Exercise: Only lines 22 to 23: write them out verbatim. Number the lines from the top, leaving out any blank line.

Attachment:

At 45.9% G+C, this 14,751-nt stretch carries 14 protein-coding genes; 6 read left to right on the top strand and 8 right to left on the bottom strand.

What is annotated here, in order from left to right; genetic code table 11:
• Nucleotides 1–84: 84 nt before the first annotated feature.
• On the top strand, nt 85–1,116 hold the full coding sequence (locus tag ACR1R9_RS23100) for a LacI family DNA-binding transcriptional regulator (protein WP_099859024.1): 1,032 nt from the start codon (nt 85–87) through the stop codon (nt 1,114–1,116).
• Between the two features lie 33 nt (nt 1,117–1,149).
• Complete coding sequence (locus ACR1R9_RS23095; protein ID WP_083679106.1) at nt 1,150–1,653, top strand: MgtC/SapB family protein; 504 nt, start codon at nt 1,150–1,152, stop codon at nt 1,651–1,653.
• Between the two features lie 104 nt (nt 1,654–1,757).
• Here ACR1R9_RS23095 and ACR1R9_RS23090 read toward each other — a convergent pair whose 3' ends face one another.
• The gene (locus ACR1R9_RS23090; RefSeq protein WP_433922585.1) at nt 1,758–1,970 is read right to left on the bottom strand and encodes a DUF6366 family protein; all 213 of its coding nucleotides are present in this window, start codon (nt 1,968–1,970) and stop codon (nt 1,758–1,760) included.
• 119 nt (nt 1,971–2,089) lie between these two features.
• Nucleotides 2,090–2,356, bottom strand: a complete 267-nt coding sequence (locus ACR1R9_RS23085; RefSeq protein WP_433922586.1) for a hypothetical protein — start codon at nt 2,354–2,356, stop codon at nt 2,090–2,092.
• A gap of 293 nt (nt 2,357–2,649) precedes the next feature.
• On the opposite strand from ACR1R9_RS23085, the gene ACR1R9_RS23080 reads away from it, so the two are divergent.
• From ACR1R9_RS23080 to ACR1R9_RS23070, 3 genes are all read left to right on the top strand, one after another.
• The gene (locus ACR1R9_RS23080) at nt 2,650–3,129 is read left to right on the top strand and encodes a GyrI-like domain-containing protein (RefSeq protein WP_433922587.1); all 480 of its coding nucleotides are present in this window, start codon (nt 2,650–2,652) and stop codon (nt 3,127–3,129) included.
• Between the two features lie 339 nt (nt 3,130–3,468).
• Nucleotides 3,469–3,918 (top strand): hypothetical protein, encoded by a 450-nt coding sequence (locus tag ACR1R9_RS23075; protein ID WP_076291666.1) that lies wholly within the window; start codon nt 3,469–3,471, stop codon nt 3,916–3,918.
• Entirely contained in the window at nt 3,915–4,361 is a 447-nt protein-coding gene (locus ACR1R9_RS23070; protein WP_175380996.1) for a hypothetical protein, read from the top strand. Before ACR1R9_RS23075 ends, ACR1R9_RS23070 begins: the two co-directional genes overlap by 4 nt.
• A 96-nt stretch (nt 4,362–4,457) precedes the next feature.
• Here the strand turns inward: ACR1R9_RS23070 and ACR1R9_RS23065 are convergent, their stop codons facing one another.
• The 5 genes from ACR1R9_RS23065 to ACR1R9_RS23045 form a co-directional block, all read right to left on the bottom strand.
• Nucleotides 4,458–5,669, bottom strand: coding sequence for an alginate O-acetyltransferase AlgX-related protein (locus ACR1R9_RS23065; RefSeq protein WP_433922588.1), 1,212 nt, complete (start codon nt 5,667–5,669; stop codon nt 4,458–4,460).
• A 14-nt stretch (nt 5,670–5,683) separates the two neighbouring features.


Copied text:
• Nucleotides 4,458–5,669, bottom strand: coding sequence for an alginate O-acetyltransferase AlgX-related protein (locus ACR1R9_RS23065; RefSeq protein WP_433922588.1), 1,212 nt, complete (start codon nt 5,667–5,669; stop codon nt 4,458–4,460).
• A 14-nt stretch (nt 5,670–5,683) separates the two neighbouring features.